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Inland Revenue

Tax Policy

Chapter 3 - Errors and adjustments to employment income information

3.1 Employers have an obligation to provide information to Inland Revenue when they withhold tax and other deductions from PAYE income payments.

3.2 The current obligation is to provide the PAYE information monthly in an “employer monthly schedule”. The Bill[7] refers to the information as “employment income information” and proposes it will be required on a payday basis. Under the proposals in the Bill, employers over the threshold for electronic filing[8] and employers with smaller payrolls who are using payroll software will have two working days following payday to submit employment income information for that payday. Employers not required to file electronically, and who are not using payroll software, will have seven working days following payday to report.

3.3 Payday reporting should result in some errors being identified and corrected more quickly. Because of delayed reporting and slow processing it can currently take three months before an employer who has not made employer KiwiSaver contributions is identified and notified to begin contributions. Payday reporting should see this type of error identified and corrected much more quickly.

3.4 It is recognised, however, that payroll corrections are inevitable and that processes for correction must improve if payday reporting is to result in a reduction in compliance and administrative costs.

Current requirements

3.5 Inland Revenue’s current PAYE guidance states that PAYE errors must be corrected by phoning or by completing a form which amends the original return that was in error. This requires an amendment to be lodged for each return (monthly at present, payday in future) that was wrong.

3.6 However, in some circumstances, Inland Revenue allows employers to make adjustments in a subsequent return. This approach is not available if netting the corrections off against the subsequent return would result in any of the fields (for example, for gross income or PAYE, or KiwiSaver deductions) having a negative value. This constraint arises because of limitations in Inland Revenue’s FIRST computer system, which cannot use negative values. It also limits the size of errors that can be corrected in a subsequent return.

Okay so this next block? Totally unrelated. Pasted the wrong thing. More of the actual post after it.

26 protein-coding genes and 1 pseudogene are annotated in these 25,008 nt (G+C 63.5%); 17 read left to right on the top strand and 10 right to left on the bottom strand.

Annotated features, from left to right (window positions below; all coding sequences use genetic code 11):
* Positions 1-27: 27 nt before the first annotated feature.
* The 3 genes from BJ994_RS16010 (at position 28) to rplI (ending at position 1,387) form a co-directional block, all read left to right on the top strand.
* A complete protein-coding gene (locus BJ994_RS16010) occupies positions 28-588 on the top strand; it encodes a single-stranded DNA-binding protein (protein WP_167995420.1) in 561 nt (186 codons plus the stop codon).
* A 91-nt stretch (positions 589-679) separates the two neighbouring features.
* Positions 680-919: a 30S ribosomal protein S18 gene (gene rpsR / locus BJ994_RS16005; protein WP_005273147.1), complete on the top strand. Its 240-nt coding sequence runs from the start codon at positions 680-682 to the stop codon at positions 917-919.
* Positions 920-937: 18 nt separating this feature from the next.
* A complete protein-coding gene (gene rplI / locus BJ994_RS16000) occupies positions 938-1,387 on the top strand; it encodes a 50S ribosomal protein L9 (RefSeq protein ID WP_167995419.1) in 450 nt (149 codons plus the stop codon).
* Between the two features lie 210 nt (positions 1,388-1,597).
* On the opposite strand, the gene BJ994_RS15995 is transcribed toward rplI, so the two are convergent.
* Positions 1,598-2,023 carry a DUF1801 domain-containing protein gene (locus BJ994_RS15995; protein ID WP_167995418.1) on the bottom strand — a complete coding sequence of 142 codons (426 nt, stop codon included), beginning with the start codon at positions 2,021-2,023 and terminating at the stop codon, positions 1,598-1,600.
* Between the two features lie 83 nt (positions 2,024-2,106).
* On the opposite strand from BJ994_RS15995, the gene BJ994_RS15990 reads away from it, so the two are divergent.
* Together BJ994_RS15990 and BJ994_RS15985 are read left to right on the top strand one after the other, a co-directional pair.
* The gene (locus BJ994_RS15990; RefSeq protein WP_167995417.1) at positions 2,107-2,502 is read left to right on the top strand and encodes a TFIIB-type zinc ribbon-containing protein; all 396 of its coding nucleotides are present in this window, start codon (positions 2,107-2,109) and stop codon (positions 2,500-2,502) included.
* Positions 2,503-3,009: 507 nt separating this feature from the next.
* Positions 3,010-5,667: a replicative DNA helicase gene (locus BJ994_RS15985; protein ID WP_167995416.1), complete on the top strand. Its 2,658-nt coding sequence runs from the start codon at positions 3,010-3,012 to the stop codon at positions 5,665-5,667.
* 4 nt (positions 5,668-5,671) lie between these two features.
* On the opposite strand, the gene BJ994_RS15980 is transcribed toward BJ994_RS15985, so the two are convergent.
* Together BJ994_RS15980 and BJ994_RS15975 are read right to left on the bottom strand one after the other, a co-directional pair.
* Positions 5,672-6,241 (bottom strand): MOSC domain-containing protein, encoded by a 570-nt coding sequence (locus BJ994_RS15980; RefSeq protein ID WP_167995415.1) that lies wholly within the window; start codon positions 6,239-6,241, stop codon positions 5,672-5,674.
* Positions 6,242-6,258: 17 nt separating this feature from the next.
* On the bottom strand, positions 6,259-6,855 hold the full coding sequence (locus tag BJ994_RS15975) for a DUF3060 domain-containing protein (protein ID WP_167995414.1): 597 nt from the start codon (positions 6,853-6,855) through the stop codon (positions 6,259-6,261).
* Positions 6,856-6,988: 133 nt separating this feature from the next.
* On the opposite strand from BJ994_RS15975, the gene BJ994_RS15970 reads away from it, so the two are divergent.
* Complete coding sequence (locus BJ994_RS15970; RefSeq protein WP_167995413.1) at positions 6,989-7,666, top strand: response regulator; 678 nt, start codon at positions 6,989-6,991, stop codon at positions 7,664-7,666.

3.7 The suggested changes set out below relate to how errors may be corrected once employers are reporting on a payday basis. The Bill proposes that this will become optional from 1 April 2018 and mandatory from 1 April 2019.

Types of errors and adjustments in employment income information

3.8 Over 700,000 corrections were made to PAYE information in 2016, based on information from employers. The potential solutions distinguish between a number of different types of errors and reasons for adjustments:

  • Reporting errors – when someone was paid and tax and other deductions[9] were withheld correctly but there was a mistake in the reporting to Inland Revenue.
  • Payroll corrections – including when someone was wrongly paid due to human error, systems error or receipt of information after the payroll has been run.
  • Interpretation errors – for example, when the employer has made a mistake about whether an allowance is taxable.

3.9 Officials acknowledge that having to distinguish between different error types adds complexity. However, if one rule is applied to them all it may impose more onerous requirements on some types than is necessary. Submitters have the opportunity to comment on the level of complexity.

3.10 For completeness, these sources of error are included but they have their own rules, which this paper does not propose to change:

  • Employer non-compliance – for example, deliberate non-withholding or misreporting or failure to take reasonable care. These forms of non-compliance cannot be remedied by “correcting” the resulting “errors” and non-compliant employers will remain subject to existing penalties.
  • Employee compliance error – for example, use of an incorrect IRD number or provision of wrong tax code, whether deliberate or inadvertent. The employer’s ability to rely on the information provided by the employee, and to only change employee information following an instruction from the employee or from Inland Revenue, will remain. No requirement to correct previous returns is proposed.

Reporting errors